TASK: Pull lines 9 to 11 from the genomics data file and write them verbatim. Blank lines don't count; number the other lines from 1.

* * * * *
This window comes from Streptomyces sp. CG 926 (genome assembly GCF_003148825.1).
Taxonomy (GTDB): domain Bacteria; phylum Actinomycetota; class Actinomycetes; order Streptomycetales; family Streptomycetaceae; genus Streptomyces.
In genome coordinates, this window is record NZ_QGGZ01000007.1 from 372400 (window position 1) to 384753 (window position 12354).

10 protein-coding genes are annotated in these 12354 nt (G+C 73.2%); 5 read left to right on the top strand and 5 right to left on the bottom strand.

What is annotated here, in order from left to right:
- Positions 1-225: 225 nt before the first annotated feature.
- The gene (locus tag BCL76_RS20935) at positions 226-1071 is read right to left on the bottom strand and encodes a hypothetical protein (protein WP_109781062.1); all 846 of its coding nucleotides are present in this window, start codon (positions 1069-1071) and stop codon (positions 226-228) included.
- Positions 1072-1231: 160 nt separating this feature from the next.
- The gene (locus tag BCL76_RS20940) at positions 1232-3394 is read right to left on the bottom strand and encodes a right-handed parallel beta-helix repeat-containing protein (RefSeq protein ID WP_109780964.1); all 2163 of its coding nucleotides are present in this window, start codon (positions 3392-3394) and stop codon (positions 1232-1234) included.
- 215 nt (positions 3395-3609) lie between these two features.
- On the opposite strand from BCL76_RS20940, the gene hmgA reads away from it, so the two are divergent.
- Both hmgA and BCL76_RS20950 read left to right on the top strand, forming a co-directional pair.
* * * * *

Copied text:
- The gene (locus tag BCL76_RS20940) at positions 1232-3394 is read right to left on the bottom strand and encodes a right-handed parallel beta-helix repeat-containing protein (RefSeq protein ID WP_109780964.1); all 2163 of its coding nucleotides are present in this window, start codon (positions 3392-3394) and stop codon (positions 1232-1234) included.
- 215 nt (positions 3395-3609) lie between these two features.
- On the opposite strand from BCL76_RS20940, the gene hmgA reads away from it, so the two are divergent.